BUFFALO, N.Y. - The Buffalo Sabres have one more injury to overcome. The Philadelphia Flyers are preparing to give their goalie carousel one more spin.
Where and when this rough-and-tumble, momentum shifting first-round series stops is anyone's guess. The only thing certain is the Sabres have a 3-2 edge, and a chance to finish off the Flyers in Game 6 at Buffalo on Sunday.
"No excuses," Sabres coach Lindy Ruff said Saturday, shortly after announcing the team will be without its top two-way forward Jason Pominville. "We're going to have to do whatever it takes."
Pominville was hurt in the first period of a 4-3 overtime win on Friday, when he limped off after appearing to be cut just below the left calf after colliding with Flyers forward James van Riemsdyk.
Pominville ranks second on the team with four playoff points (a goal and three assists), and played a critical role on a penalty-killing unit that's limited the Flyers to converting two of 26 chances.
This is but the latest test for a team that overcame the loss of top-line centre Derek Roy in late December. Buffalo responded by going 29-11-6 in its final 46 games to finish seventh by clinching a playoff berth in its second-last game of the season.
"Everybody thought, 'Oh boy, it's looking kind of bleak now,'" Ruff said. "But this team has found a way to rally around each other."
The Flyers hope to find the same resolve while facing a familiar round of questions about their goaltending now that they've gone through all three—Sergei Bobrovsky, Brian Boucher and now Michael Leighton—to varying results.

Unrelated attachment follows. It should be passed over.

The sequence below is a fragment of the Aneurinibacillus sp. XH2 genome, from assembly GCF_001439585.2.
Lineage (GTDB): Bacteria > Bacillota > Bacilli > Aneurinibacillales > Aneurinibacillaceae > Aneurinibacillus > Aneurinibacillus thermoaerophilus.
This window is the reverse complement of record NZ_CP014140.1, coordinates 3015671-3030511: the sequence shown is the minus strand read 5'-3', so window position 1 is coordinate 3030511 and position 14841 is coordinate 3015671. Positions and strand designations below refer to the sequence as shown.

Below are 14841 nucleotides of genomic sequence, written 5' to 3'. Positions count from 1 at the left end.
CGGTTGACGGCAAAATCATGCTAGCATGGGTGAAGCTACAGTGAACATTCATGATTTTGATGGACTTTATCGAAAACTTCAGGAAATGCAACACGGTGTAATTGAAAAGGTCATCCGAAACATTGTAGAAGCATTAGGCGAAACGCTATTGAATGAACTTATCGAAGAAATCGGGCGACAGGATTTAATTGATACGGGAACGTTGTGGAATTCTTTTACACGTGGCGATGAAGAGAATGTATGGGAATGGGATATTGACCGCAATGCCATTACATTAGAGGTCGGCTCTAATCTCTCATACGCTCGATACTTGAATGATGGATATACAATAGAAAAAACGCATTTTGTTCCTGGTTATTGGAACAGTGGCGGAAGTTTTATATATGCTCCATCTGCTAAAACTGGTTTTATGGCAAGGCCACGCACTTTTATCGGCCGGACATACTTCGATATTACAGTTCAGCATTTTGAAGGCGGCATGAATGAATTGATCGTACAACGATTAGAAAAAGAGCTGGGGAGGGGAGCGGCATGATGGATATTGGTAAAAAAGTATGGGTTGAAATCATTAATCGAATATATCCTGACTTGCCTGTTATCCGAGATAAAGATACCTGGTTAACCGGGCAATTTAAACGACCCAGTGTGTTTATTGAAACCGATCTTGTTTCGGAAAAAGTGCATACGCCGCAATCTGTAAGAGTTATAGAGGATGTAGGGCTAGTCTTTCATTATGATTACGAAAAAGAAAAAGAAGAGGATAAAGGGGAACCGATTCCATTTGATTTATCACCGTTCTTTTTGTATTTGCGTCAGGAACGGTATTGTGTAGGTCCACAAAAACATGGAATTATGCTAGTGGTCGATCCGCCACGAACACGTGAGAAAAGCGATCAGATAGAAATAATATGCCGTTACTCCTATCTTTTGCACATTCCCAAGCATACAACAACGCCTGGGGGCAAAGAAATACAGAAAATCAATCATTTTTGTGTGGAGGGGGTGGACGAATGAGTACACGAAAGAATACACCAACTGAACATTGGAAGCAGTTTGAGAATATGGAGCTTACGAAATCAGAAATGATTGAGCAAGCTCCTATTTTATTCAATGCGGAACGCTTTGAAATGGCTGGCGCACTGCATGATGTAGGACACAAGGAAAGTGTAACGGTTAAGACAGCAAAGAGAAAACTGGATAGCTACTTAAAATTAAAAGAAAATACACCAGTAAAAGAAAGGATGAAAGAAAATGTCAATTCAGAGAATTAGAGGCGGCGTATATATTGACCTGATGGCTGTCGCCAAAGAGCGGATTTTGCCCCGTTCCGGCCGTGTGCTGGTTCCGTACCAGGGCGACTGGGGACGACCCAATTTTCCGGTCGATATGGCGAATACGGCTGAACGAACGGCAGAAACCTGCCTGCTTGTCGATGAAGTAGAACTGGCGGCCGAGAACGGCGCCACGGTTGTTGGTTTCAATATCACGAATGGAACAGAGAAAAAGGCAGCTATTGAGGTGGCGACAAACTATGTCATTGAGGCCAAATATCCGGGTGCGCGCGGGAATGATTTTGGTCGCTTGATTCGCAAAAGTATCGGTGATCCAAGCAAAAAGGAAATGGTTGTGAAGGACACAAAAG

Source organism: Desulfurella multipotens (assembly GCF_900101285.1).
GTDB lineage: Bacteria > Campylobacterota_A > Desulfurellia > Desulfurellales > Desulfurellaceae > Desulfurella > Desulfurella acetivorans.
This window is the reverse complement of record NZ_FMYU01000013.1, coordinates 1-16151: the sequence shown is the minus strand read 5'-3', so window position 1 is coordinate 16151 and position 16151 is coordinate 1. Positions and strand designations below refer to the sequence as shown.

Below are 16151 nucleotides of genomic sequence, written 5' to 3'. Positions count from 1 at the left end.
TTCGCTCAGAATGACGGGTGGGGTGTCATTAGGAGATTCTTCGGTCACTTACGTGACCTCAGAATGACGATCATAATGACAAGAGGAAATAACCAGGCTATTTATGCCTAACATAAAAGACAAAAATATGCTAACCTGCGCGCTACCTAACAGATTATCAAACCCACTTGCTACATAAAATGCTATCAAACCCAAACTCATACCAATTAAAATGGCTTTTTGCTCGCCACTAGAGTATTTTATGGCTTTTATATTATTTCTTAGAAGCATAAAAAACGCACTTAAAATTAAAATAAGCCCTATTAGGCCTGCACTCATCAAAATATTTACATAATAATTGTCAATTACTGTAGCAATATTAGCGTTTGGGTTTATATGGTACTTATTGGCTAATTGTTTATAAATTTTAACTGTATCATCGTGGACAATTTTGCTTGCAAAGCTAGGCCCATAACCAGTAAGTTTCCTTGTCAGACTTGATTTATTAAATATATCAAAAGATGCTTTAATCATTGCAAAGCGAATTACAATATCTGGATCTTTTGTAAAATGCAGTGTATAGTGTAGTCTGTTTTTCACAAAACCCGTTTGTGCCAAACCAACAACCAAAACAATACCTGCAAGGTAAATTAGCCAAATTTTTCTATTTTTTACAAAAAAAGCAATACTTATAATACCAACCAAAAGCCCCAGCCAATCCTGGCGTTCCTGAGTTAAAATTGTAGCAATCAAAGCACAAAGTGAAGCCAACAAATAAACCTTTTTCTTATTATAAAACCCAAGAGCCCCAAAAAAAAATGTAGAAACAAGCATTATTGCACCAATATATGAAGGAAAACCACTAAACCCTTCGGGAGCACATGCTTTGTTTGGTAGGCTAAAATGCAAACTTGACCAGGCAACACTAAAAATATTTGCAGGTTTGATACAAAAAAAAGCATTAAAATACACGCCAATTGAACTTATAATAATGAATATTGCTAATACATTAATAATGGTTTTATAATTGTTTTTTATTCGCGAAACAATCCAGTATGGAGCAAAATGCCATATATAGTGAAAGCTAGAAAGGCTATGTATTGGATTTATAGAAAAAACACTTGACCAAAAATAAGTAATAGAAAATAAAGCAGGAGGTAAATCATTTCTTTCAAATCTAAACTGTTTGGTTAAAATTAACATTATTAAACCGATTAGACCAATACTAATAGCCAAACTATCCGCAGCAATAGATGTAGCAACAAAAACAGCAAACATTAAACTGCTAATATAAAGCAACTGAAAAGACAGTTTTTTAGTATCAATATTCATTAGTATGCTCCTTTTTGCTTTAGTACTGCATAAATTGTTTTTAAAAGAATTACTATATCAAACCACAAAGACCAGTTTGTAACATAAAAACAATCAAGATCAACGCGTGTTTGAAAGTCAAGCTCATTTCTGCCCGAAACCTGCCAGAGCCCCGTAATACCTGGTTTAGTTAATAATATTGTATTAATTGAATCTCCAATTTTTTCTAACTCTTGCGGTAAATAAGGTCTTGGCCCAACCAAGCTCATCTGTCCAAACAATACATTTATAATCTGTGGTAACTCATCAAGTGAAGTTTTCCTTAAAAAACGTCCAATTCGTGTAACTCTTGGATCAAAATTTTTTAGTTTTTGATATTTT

Coach Peter Laviolette isn't saying whom he'll go with a day after Leighton made his series debut Friday in replacing Boucher, who gave up three goals on 11 shots.
"It will probably be a combination of everything, certainly where we are now and how the playoffs have gone," Laviolette said in discussing what will factor into his decision.
Boucher is the Flyers most experienced goalie and has won both games in the series since replacing Bobrovsky in the first period of Game 2.
"Brian is a veteran goaltender, who's proven he can come back and play," Laviolette said.
Whichever goalie starts, this is not foreign territory for the Flyers. They went through three goalies last year in making their run to the Stanley Cup finals, and also overcame a 3-0 series deficit to eliminate Boston in the second round.
"Yeah, it's the same approach, same situation," forward Blair Betts said. "We win tomorrow afternoon in Buffalo, and we feel we have the advantage back on our side. It's not going to be easy, but it's a simple thing as far as mindset."
The Flyers are 3-12 when trailing 3-2 in a series, while having forced Game 7 six times.
Don't rule out the possibility of Chris Pronger's return on Sunday.
Though the Flyers continue to list Pronger as day to day, the rugged, veteran defenceman took part in his most extensive drills in practice Saturday. He's missed 21 games since having surgery to repair a broken right hand in March.
The Flyers have missed Pronger's presence. Despite winning the Atlantic Division title, they closed the season going 6-4-6 without Pronger.
Help might be on the way for the Sabres, too.
Ruff said Roy and Jochen Hecht could be days away from returning. Roy has been out since tearing a left quadriceps tendon on Dec. 23. Hecht has missed 11 games with what the team is calling an upper body injury.
The Sabres have confidence in proving they can win no matter who's out.
"The guys have dug in and we've got ourselves in a good spot," veteran forward Mike Grier said. "But I think we know this game coming up here tomorrow is probably going to be the toughest, hardest game a lot of guys in here have played in."
Making their second consecutive playoff appearance, the Sabres haven't advanced past the first round since 2007. Despite injuries, they're getting solid goaltending from Ryan Miller, who has shut out the Flyers twice, and a balanced scoring attack.
The Sabres survived a major scare on Friday when they squandered a 3-0 lead only to have Tyler Ennis convert a rebound at 5:31 of overtime.
"It was a pretty awesome feeling," Ennis said, acknowledging he watched the replay a few times. "But I'm looking forward to the next one."